A summary of the composite mean maximum intensity, gale-force wind area (>17 m s−1, Beaufort scale 8), and strong gale area (>21 m s−1, Beaufort scale 9) for the Europe PTCs, NoEurope PTCs, and the percentage differences. Areas are expressed as ×103 km2. Values within a 10° cap of the cyclone center are considered. Percentage differences in area of strong winds are only calculated where there is sufficient area in both composites to produce a reliable percentage difference.

Table 2

The evolution of the thermal structure of the two composites is investigated by analyzing the trajectory through the CPS. This is shown in Fig. 5. The composite trajectories through the phase space are created by centering the cyclones about the point of ET completion and applying a 2-day running mean to smooth the trajectory. This is longer than the running mean used in Fig. 1 but is necessary because the data comprising Fig. 5 are noisier than the position information used in Fig. 1.

Fig. 5.
Fig. 5.

Composite life cycle through the cyclone phase space planes for the Europe (red) and NoEurope (blue) PTCs. Composites are centered about the point of ET completion. The letters A and Z represent the phase space location of the composites at the beginning and end of their life cycle, respectively. Composite mean 10-m wind speed at each time step from ERA5 is illustrated using the size of the markers.

Citation: Monthly Weather Review 150, 10; 10.1175/MWR-D-22-0111.1

A large difference between the composites is found in the B parameter. The Europe PTCs (red line) have a maximum thermal asymmetry (B) value which is ∼70% larger than for the NoEurope PTCs (Fig. 5a). The difference in B at ET completion is statistically significant to 95%. This suggests that the Europe PTCs develop stronger frontal features than the NoEurope PTCs. The significantly larger B parameter associated with Europe PTCs could also indicate that the Europe PTCs are embedded in a region of higher baroclinicity than the NoEurope PTCs, highlighting the importance of the composite mean differences in cyclone location (Fig. 1a) and seasonality (Fig. S1). The Europe PTCs attain higher values for the lower and upper-level thermal wind at their maximum intensity, though the difference is not statistically significant (Fig. 5b). Larger upper and lower-level thermal wind values suggests a stronger deep warm core, indicating a stronger TC. Consistent with Fig. 4, which shows that the Europe TCs have stronger winds after ET, the CPS trajectories indicate that the Europe TCs undergo more extratropical reintensification in the mid latitudes. This extratropical reintensification may be the cause of the longer post-ET life cycle of Europe TCs (6.25 and 3.75 days for Europe and NoEurope PTCs, respectively), potentially allowing the cyclones to reach Europe.

2) Evolution of local environment

The analysis of section 3c(1) suggests that Europe PTCs are more intense than NoEurope PTCs, and reintensify more than NoEurope PTCs post-ET. In this section, we investigate the environment surrounding the Europe and NoEurope PTCs to understand why these differences in reintensification exist. As we are looking at the environment around the cyclones, we do not align cyclones along their propagation directions in the construction of the composites in this section.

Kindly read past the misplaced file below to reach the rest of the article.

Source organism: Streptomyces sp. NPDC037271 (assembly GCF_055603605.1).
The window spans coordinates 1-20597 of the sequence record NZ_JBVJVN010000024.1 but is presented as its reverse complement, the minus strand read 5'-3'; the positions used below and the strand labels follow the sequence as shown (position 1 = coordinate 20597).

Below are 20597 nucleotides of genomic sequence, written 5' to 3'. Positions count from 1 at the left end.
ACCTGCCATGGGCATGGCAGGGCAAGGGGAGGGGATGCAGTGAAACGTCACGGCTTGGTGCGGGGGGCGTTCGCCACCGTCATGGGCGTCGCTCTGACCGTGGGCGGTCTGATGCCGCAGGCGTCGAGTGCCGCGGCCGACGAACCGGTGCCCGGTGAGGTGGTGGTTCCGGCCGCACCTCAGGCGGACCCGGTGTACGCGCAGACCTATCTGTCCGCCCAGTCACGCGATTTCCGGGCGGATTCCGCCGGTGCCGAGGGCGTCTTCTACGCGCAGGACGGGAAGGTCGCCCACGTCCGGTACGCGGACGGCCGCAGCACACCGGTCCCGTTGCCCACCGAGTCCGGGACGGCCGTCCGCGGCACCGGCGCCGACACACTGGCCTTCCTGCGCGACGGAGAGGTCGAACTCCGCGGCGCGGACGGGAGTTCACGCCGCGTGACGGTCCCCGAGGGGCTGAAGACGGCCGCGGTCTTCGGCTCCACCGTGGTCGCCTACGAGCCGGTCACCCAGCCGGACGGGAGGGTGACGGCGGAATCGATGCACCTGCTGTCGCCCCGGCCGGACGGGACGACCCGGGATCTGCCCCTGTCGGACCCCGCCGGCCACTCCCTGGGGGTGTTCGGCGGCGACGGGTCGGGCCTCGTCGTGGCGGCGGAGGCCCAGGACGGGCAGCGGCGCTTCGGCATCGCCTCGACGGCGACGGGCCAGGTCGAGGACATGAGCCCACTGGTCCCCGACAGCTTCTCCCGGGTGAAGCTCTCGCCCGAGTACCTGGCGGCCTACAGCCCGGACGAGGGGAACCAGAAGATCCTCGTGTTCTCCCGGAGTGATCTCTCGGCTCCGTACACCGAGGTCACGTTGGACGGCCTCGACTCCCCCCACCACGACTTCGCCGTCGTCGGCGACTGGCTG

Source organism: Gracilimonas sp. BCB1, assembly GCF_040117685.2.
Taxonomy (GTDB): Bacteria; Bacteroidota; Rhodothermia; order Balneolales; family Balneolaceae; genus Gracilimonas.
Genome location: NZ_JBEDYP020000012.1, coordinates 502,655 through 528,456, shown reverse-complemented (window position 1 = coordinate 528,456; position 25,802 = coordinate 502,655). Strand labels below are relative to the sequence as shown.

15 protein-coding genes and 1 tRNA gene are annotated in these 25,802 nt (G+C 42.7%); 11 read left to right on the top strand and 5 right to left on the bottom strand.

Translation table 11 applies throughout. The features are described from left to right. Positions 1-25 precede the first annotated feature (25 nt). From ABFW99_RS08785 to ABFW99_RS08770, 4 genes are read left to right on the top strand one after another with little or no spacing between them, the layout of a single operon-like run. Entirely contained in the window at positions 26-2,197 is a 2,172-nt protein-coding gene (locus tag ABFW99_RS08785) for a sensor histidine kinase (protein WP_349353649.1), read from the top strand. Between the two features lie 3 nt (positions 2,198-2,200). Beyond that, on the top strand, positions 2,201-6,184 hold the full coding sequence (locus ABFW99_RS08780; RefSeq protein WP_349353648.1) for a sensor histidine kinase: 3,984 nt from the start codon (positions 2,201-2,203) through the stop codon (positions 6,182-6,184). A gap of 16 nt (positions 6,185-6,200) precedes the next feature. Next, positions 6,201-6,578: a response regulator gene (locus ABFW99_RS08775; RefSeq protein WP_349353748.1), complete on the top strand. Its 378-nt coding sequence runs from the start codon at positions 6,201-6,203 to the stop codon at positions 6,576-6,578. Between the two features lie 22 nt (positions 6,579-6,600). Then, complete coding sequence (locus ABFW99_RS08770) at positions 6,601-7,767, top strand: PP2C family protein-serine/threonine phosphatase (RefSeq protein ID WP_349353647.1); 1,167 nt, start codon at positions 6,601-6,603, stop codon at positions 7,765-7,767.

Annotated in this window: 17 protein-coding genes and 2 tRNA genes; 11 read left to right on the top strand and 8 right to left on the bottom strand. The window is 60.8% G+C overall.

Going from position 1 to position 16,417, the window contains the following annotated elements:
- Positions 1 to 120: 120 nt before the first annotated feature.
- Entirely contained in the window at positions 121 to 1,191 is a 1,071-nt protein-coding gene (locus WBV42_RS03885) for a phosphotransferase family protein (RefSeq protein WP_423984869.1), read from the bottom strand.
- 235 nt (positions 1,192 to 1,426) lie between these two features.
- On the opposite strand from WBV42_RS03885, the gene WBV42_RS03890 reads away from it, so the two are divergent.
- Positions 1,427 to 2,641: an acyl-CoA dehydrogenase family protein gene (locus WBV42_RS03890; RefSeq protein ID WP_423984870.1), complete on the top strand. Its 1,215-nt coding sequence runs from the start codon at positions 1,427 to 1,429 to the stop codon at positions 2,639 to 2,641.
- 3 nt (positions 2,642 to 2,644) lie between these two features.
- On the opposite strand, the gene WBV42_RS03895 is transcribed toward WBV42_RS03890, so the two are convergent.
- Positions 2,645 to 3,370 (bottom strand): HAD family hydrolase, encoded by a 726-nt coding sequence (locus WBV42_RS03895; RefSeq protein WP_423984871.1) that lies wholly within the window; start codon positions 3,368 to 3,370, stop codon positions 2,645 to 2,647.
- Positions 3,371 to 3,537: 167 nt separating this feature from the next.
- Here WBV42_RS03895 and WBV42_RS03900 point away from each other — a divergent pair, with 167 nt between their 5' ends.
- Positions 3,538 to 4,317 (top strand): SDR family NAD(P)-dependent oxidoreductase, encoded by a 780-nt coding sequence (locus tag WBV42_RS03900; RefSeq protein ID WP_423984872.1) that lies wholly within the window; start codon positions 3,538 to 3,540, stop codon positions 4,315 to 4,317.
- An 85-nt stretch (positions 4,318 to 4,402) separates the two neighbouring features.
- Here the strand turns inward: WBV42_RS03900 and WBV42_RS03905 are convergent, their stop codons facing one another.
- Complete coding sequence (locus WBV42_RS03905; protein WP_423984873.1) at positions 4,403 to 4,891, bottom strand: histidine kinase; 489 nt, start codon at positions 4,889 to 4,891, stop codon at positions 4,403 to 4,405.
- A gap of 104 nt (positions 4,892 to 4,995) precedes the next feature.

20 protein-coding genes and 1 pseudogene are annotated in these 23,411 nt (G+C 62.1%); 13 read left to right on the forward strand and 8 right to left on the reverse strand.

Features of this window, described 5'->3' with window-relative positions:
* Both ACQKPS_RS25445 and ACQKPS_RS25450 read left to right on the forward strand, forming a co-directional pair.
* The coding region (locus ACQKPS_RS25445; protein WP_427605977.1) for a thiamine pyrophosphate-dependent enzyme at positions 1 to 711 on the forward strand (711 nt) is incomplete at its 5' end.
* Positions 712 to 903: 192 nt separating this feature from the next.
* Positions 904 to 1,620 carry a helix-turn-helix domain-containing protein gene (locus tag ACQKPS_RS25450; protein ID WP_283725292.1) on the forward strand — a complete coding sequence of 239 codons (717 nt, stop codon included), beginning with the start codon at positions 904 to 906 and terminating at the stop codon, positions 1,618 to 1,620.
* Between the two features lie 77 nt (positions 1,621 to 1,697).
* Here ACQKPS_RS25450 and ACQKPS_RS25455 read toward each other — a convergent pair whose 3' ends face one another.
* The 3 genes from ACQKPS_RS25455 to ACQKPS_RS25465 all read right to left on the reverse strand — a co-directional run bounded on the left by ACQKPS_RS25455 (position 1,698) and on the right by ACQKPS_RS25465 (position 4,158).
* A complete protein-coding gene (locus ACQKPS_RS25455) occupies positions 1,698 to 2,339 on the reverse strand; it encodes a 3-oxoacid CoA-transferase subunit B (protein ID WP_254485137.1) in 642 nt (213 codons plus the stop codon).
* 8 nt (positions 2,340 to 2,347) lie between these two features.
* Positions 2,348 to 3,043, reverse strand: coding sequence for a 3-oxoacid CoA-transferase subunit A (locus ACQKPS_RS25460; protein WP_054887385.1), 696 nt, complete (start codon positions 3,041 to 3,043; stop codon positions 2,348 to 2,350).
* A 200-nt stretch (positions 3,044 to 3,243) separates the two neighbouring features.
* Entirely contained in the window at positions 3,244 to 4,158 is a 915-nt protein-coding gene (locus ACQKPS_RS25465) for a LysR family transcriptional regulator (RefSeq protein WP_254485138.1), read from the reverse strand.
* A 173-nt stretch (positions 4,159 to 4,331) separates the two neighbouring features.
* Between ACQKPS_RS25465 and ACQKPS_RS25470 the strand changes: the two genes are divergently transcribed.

Figure 6 shows the storm-centered composite of the 300-hPa Earth-relative wind magnitude (the approximate level of the jet) and 500-hPa geopotential height in a 20° cap around the cyclone center over a 48-h period centered on ET completion. At 24 h prior to ET completion, the Europe PTCs are situated closer to an upstream trough than the NoEurope PTCs. At this time, negative PV advection by the irrotational wind (Archambault et al. 2013, 2015) is significantly higher for the Europe PTCs than the NoEurope PTCs, indicating a stronger interaction between the Europe composite and the upstream trough (Table 3). Negative PV advection by the irrotational wind is also associated with downstream Rossby wave amplification (Archambault et al. 2013; Grams and Blumer 2015). This is not visible in Fig. 6, and a follow up composite study centered on the time of maximum TC–trough interaction would be necessary to understand whether Europe PTCs are more likely to trigger downstream ridge building, jet streak amplification and downstream high-impact weather (e.g., Keller et al. 2019).

Fig. 6.
Fig. 6.

Storm-centered composites (20° cap) of the 300-hPa wind magnitude (filled contours) and 500-hPa geopotential height (black open contours) for (a)–(c) the Europe and (d)–(f) NoEurope PTCs. The 48-h evolution centered about the point of ET completion. Cyclones are not aligned based on their direction of travel. Sample size is shown in the upper left of each panel.

Citation: Monthly Weather Review 150, 10; 10.1175/MWR-D-22-0111.1

Table 3

Eady growth rate σ (day−1) and negative PV advection by the irrotational wind, PVirrot (PVU day−1; 1 PVU = 106 K kg−1 m2 s−1) averaged in a 15° cap around the center of each cyclone at 24 h prior to ET completion, ET completion, and 24-h post-ET completion for Europe PTCs and NoEurope PTCs. Differences (Europe minus NoEurope) are shown in the last column, and bold values are significant at the 95% level using a Kolmogorov–Smirnov test.